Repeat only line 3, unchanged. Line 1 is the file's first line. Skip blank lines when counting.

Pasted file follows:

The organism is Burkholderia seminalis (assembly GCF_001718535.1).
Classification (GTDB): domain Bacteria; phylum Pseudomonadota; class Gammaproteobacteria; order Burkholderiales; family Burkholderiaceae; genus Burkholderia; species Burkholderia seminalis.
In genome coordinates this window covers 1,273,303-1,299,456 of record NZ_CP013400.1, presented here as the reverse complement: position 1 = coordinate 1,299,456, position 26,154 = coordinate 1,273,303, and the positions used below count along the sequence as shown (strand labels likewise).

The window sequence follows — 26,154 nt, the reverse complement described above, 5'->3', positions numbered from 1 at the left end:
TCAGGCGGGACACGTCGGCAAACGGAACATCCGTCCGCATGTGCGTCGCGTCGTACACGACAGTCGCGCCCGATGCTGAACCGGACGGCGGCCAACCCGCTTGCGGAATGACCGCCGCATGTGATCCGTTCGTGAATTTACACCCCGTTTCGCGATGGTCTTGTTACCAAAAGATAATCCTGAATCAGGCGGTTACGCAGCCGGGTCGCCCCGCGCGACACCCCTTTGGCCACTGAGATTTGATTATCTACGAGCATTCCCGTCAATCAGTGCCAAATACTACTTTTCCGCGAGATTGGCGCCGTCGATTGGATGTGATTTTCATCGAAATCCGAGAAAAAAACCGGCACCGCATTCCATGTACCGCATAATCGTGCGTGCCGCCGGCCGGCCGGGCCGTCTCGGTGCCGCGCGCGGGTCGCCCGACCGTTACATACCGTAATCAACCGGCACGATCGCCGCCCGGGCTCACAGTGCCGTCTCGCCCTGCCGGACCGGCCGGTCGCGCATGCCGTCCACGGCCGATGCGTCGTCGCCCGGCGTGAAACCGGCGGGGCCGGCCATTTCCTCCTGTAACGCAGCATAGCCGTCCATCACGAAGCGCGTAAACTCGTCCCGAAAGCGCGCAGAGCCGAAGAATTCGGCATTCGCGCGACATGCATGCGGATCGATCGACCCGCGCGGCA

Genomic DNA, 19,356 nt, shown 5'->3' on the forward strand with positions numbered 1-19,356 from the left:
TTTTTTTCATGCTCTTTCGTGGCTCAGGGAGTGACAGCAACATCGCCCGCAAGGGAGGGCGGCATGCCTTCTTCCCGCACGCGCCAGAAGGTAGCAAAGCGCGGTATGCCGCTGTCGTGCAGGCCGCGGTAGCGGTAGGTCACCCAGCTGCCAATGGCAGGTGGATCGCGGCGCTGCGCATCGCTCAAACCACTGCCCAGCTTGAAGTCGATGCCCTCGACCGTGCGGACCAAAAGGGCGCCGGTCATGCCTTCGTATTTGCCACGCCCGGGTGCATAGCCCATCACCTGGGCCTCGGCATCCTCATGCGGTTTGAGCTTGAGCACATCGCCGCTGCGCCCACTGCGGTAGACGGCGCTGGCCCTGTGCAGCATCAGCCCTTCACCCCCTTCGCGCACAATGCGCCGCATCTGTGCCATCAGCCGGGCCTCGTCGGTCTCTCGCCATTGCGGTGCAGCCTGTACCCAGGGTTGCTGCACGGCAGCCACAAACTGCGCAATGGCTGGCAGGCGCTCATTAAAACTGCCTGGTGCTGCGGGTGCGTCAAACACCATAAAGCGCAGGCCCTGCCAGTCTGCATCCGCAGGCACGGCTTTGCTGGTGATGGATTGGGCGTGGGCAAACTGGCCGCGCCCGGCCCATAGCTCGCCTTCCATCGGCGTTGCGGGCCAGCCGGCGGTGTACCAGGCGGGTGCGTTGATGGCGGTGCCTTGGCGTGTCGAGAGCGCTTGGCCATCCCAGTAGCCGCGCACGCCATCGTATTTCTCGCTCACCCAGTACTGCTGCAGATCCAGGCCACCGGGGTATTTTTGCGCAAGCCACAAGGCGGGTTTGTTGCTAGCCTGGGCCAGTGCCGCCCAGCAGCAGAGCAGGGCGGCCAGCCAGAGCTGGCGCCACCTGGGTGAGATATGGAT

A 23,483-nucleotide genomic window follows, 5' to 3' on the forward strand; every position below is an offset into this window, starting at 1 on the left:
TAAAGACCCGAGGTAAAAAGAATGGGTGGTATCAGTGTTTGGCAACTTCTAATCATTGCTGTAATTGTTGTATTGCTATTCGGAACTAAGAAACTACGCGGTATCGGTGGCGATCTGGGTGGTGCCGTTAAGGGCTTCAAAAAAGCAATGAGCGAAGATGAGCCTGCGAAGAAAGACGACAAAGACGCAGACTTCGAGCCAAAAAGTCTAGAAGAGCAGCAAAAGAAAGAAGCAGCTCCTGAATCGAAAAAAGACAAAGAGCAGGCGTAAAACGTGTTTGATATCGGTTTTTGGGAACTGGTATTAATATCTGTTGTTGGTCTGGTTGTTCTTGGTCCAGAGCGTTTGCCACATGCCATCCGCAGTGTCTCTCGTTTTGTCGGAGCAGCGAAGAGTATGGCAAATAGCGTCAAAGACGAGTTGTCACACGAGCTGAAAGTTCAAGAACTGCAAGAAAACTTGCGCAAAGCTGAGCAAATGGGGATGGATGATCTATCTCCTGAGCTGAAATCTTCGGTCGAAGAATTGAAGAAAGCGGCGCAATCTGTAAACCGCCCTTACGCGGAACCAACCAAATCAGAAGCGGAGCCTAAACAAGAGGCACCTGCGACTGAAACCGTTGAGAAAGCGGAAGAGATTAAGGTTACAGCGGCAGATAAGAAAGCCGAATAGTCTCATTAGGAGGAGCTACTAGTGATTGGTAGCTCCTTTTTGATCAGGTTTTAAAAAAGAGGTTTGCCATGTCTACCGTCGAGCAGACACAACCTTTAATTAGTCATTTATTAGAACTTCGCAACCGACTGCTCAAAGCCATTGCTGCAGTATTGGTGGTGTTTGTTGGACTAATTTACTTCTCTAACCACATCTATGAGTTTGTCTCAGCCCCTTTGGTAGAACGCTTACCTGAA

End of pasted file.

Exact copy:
In genome coordinates this window covers 1,273,303-1,299,456 of record NZ_CP013400.1, presented here as the reverse complement: position 1 = coordinate 1,299,456, position 26,154 = coordinate 1,273,303, and the positions used below count along the sequence as shown (strand labels likewise).